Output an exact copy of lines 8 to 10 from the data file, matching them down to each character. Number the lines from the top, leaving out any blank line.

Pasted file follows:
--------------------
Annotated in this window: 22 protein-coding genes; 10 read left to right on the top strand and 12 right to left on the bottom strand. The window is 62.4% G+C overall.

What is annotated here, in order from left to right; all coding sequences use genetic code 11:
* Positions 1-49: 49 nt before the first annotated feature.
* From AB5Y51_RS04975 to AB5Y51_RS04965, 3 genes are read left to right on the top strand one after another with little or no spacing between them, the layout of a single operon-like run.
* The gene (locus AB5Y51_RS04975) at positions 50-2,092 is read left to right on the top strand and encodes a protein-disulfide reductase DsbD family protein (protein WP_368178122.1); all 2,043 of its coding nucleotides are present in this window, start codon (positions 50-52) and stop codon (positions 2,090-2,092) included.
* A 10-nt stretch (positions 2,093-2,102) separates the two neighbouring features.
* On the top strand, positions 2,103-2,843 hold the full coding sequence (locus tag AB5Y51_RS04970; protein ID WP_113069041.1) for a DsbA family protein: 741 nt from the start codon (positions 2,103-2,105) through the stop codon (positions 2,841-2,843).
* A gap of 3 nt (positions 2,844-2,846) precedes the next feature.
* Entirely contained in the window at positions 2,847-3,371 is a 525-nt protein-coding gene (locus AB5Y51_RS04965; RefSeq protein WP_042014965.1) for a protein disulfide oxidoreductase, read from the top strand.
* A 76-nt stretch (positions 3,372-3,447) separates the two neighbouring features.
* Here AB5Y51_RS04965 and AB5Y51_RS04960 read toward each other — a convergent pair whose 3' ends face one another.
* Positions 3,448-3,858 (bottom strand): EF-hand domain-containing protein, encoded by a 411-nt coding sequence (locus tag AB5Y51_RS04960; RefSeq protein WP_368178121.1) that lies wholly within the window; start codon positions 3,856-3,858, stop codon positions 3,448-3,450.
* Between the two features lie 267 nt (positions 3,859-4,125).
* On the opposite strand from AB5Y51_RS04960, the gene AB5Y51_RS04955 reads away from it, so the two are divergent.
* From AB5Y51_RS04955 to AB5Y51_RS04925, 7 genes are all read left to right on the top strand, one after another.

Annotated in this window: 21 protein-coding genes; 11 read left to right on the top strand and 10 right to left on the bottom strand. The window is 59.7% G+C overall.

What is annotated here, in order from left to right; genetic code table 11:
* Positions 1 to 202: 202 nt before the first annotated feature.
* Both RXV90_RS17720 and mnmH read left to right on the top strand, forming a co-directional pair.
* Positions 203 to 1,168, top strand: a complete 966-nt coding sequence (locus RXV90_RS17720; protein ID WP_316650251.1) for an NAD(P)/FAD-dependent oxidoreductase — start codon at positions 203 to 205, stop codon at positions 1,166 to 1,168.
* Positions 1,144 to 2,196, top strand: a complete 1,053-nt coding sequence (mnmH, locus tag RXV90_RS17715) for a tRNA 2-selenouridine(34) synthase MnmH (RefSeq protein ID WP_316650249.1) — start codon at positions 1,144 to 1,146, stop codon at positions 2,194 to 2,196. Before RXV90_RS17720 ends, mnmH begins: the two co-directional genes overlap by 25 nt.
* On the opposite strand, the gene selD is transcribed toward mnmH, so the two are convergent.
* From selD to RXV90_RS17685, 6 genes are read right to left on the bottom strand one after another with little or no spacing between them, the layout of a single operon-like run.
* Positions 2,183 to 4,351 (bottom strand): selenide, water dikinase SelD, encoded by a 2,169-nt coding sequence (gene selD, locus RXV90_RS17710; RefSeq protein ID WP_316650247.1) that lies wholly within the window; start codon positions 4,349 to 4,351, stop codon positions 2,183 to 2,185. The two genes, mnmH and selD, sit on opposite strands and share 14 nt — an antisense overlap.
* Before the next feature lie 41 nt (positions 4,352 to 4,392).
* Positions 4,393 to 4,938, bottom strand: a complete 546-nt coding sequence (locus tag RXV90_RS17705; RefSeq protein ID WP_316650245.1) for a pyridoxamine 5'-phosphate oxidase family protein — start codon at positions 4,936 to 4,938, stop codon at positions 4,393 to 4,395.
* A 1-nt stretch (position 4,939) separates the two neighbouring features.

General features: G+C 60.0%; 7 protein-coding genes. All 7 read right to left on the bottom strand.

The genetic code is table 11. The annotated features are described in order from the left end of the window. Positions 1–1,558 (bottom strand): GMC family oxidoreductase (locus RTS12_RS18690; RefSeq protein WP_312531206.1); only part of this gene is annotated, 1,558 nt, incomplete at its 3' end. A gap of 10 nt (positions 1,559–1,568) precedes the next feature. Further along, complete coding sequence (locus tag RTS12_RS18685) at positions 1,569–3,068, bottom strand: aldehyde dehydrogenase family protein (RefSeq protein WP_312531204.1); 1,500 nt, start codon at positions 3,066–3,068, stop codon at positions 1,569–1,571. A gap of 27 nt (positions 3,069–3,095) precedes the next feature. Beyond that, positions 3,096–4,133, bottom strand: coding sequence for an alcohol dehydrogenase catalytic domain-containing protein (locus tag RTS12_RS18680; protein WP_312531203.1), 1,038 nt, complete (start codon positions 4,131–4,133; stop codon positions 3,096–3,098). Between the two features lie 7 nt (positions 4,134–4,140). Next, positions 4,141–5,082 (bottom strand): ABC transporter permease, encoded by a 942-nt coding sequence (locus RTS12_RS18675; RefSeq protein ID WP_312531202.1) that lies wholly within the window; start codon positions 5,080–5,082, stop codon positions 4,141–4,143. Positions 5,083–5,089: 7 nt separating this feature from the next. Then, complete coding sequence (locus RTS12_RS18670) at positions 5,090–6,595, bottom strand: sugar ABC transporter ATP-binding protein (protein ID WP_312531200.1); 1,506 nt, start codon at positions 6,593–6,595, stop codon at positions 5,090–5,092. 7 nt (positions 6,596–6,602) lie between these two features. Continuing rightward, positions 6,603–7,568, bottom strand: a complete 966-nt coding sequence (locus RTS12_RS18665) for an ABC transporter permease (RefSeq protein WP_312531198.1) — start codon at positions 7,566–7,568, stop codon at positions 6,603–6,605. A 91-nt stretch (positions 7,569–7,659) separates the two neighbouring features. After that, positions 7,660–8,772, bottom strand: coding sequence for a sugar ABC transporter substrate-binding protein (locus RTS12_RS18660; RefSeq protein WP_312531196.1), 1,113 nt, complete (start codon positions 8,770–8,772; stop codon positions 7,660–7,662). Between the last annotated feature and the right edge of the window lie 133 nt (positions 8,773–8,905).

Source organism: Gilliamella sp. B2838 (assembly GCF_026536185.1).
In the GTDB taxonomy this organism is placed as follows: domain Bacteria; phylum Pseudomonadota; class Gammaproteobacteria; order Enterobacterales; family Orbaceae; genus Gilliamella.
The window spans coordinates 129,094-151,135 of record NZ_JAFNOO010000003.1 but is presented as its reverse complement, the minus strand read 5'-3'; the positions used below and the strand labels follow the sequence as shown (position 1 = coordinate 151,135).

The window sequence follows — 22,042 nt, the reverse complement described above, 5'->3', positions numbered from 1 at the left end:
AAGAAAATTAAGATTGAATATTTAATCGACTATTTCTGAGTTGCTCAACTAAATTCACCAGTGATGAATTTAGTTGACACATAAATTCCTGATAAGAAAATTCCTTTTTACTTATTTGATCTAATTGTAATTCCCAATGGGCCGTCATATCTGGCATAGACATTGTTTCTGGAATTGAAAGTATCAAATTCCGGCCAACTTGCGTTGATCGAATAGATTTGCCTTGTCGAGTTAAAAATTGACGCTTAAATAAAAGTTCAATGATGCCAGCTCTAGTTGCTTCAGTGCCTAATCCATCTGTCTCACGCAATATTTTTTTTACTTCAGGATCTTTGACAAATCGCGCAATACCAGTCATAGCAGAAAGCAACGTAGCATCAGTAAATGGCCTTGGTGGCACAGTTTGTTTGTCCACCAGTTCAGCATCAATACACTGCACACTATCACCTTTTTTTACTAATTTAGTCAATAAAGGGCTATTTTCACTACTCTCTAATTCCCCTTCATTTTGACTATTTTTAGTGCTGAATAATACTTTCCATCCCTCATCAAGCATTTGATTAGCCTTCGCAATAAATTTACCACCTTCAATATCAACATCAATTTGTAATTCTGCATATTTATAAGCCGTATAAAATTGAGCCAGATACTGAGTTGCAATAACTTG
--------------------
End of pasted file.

* A gap of 3 nt (positions 2,844-2,846) precedes the next feature.
* Entirely contained in the window at positions 2,847-3,371 is a 525-nt protein-coding gene (locus AB5Y51_RS04965; RefSeq protein WP_042014965.1) for a protein disulfide oxidoreductase, read from the top strand.
* A 76-nt stretch (positions 3,372-3,447) separates the two neighbouring features.